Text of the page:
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DL 767-400: Payload Optimization vs. the Nonrev

slapstick

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I'm buddy passing a friend to Santiago, Chile. Anyone have any ideas as to how many seats can be blocked out when a flight is payload optimized? ie: for a flight with 15 open seats, might that mean that no standbys are accomodated?

Thanks in advance.
 

dispatchguy

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Depends on the freight.

I have seen freight loads of upwards of 30K (just papayas) coming out of some of the South America cities, but that is usually out of Brazil. I havent seen heavy freight loads coming out of SCL - doesnt mean they're not there, just havent seen em.
 

iaflyer

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I'm buddy passing a friend to Santiago, Chile. Anyone have any ideas as to how many seats can be blocked out when a flight is payload optimized? ie: for a flight with 15 open seats, might that mean that no standbys are accomodated?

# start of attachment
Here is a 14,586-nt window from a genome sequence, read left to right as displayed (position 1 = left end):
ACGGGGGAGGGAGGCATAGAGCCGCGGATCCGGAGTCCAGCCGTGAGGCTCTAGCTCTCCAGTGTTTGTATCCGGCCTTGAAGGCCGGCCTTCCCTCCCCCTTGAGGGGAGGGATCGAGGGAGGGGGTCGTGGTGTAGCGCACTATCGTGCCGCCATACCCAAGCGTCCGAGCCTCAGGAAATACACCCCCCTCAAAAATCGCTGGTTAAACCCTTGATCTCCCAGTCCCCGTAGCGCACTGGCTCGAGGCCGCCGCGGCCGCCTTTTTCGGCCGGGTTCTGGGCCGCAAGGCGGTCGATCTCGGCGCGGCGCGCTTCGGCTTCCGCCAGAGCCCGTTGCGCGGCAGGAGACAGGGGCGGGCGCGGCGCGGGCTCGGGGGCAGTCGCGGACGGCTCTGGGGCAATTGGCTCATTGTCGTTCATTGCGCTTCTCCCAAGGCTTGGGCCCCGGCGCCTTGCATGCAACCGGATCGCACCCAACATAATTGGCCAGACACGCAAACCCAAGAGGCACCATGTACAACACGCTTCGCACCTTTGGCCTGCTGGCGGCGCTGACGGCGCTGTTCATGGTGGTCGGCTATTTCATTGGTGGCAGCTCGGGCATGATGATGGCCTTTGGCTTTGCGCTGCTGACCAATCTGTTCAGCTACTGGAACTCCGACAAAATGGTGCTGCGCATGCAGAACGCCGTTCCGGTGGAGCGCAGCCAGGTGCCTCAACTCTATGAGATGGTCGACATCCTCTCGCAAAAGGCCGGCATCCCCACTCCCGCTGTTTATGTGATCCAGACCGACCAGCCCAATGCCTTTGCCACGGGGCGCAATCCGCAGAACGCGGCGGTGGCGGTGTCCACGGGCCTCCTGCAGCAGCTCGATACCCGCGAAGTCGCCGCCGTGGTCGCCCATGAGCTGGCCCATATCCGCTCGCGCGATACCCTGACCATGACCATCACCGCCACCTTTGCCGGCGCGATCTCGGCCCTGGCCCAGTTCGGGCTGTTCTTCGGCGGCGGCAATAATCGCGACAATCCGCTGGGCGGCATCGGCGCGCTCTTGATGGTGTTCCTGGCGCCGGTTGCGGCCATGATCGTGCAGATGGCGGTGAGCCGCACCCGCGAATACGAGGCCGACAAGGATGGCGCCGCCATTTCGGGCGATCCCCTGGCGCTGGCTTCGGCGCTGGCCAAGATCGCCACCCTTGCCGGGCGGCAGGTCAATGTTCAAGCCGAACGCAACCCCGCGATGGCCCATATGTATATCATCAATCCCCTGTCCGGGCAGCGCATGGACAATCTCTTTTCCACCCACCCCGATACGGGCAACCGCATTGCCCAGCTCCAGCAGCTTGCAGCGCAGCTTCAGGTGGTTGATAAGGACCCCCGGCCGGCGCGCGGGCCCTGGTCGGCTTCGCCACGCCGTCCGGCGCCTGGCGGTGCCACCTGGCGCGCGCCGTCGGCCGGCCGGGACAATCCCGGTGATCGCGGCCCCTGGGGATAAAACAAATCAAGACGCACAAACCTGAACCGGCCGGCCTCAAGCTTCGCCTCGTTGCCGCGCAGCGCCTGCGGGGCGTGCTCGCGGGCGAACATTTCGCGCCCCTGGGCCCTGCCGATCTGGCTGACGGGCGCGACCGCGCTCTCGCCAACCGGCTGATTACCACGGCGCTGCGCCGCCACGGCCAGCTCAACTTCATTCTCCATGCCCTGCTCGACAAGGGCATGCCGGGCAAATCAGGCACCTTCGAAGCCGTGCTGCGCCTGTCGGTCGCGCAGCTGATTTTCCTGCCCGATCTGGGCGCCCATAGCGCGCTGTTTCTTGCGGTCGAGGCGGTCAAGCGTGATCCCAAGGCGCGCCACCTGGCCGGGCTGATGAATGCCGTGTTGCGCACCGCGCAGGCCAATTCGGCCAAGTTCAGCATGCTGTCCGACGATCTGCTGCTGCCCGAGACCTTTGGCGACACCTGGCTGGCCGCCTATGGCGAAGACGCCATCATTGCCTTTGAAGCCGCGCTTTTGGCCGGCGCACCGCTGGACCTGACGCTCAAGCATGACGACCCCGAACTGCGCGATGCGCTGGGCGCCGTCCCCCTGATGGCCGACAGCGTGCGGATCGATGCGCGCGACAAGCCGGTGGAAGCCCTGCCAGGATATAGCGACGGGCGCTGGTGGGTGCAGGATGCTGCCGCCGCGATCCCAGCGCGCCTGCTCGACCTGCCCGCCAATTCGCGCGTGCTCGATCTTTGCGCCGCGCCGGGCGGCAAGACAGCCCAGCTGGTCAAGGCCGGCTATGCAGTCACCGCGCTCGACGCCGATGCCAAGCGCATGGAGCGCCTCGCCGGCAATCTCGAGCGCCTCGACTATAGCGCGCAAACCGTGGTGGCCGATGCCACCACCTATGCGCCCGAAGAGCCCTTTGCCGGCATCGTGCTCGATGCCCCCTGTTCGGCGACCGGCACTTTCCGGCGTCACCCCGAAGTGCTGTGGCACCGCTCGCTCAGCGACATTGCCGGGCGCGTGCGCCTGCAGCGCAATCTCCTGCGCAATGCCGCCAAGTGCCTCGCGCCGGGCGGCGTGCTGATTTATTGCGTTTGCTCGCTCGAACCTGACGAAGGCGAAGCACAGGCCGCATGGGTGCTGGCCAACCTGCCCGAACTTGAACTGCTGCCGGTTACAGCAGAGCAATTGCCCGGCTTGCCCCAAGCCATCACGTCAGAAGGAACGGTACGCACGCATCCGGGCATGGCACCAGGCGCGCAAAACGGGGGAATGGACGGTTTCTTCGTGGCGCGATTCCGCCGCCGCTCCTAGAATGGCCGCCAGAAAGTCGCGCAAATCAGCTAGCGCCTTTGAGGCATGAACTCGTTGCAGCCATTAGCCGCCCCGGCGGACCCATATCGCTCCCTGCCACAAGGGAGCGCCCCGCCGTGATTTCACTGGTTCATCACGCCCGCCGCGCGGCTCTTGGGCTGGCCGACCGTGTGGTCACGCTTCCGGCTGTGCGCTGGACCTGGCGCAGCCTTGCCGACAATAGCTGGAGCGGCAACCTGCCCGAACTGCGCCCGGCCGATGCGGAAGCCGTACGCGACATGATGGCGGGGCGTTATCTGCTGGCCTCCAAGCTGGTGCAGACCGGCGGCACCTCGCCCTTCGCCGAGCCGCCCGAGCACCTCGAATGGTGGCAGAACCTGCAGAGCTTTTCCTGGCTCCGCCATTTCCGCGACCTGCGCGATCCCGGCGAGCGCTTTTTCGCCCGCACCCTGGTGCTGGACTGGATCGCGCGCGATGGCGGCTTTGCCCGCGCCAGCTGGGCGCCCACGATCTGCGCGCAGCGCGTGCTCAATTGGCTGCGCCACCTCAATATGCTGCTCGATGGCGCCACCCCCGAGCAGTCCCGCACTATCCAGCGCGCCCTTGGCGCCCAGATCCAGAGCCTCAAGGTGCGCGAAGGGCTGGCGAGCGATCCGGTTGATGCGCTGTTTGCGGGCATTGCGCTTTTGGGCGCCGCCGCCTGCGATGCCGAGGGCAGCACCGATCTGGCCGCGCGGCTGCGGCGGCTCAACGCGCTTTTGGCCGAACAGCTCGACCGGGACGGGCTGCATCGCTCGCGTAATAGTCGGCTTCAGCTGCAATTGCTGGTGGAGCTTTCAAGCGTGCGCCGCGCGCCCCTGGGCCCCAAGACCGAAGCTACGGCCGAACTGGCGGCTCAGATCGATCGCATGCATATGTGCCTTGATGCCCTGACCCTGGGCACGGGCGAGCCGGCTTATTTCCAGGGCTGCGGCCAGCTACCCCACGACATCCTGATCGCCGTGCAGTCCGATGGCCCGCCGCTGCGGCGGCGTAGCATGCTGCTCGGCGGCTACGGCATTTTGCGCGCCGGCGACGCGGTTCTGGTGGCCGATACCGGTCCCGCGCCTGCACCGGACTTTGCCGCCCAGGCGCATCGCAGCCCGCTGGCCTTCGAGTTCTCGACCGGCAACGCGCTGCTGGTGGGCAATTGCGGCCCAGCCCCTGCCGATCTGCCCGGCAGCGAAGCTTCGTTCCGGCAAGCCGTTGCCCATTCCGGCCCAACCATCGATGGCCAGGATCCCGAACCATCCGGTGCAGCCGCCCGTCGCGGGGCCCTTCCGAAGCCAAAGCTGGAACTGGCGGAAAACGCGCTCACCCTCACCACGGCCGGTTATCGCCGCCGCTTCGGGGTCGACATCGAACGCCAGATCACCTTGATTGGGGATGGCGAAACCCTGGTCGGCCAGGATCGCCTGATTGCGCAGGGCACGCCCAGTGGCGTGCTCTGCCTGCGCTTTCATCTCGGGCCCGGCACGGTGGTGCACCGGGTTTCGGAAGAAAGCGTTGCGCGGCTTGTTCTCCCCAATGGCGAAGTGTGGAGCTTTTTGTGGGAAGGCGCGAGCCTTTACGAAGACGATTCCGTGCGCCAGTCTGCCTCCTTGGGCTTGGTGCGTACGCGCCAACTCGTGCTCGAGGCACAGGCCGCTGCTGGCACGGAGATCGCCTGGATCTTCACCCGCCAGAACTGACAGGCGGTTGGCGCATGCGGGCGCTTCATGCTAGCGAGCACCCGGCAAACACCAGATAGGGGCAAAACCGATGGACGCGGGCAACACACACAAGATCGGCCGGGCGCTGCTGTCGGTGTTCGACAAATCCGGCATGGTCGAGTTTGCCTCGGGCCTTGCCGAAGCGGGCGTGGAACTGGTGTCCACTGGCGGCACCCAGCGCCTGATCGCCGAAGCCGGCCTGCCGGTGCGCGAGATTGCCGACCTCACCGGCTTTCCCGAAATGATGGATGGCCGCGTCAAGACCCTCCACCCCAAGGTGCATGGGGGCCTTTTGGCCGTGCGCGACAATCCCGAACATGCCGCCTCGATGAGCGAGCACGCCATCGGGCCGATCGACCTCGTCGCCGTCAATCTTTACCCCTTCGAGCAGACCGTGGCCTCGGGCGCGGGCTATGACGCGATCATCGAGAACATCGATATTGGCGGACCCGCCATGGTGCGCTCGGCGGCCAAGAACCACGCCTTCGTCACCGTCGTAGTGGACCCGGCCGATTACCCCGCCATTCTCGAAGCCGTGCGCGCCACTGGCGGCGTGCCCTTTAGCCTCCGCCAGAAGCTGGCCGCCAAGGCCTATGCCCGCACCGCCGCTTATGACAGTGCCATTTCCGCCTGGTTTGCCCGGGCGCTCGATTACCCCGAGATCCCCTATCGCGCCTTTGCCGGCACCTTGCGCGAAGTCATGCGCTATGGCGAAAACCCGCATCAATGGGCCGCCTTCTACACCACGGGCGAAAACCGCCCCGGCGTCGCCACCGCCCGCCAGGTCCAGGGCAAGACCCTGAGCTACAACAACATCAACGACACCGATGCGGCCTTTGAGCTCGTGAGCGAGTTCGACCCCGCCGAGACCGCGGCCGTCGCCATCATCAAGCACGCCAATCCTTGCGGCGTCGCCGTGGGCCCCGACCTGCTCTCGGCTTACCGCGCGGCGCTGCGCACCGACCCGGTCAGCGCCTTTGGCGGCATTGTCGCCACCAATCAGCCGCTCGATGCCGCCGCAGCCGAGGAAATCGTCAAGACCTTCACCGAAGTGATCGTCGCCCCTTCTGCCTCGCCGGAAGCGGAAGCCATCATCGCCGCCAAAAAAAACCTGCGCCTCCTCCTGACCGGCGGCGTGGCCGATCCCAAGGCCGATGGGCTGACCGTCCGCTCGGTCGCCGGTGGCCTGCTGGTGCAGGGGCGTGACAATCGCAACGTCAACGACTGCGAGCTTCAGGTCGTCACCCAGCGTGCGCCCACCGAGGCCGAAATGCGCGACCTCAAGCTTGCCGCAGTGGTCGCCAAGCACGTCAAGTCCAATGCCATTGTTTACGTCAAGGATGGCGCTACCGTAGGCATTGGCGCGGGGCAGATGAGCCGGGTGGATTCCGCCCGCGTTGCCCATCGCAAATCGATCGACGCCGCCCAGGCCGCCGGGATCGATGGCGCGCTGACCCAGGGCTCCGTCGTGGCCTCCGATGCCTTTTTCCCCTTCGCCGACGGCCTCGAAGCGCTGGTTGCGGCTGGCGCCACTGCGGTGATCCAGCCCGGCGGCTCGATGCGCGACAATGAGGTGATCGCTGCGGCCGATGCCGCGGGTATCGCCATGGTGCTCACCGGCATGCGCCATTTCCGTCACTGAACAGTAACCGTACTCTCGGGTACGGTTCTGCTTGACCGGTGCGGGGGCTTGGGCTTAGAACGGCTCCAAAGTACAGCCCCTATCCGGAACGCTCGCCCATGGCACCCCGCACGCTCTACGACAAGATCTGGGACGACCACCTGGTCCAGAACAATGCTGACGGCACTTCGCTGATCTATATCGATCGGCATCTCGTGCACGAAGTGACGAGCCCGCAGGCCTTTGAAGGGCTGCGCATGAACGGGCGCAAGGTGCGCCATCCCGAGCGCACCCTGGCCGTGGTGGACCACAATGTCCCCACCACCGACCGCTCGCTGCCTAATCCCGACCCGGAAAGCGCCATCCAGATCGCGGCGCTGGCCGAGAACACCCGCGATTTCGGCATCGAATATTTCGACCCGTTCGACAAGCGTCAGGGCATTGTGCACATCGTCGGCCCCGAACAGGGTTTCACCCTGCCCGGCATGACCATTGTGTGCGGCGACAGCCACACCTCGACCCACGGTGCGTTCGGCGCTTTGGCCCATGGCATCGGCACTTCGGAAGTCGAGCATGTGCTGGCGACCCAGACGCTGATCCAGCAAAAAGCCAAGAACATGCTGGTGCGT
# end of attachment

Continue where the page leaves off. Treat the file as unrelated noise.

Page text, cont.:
When a flight is payload optimized, there aren't a fixed number of seats blocked - it just means that they want to get every last bit of passengers and freight on-board. Everyone (dispatch, fueling, cargo, gate agents, etc) involved carefully plans the maximum weight that is allowed. It usually means no non-revs because it's tight.
 

michael707767

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When a flight is payload optimized, there aren't a fixed number of seats blocked - it just means that they want to get every last bit of passengers and freight on-board. Everyone (dispatch, fueling, cargo, gate agents, etc) involved carefully plans the maximum weight that is allowed. It usually means no non-revs because it's tight.

Payload optimized doesn't always mean no non-revs. But it does mean that if they have to choose between revenue paying cargo and a non-revenue passenger.....the cargo goes first.
 

slapstick

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thanks for the responses. I guess what I really want to know is roughly how large of an impact this might have on this plane/route. for example, if there were 20 seats available on a -400ER, would this be risky to nonrev on a payload optimized flight?
 
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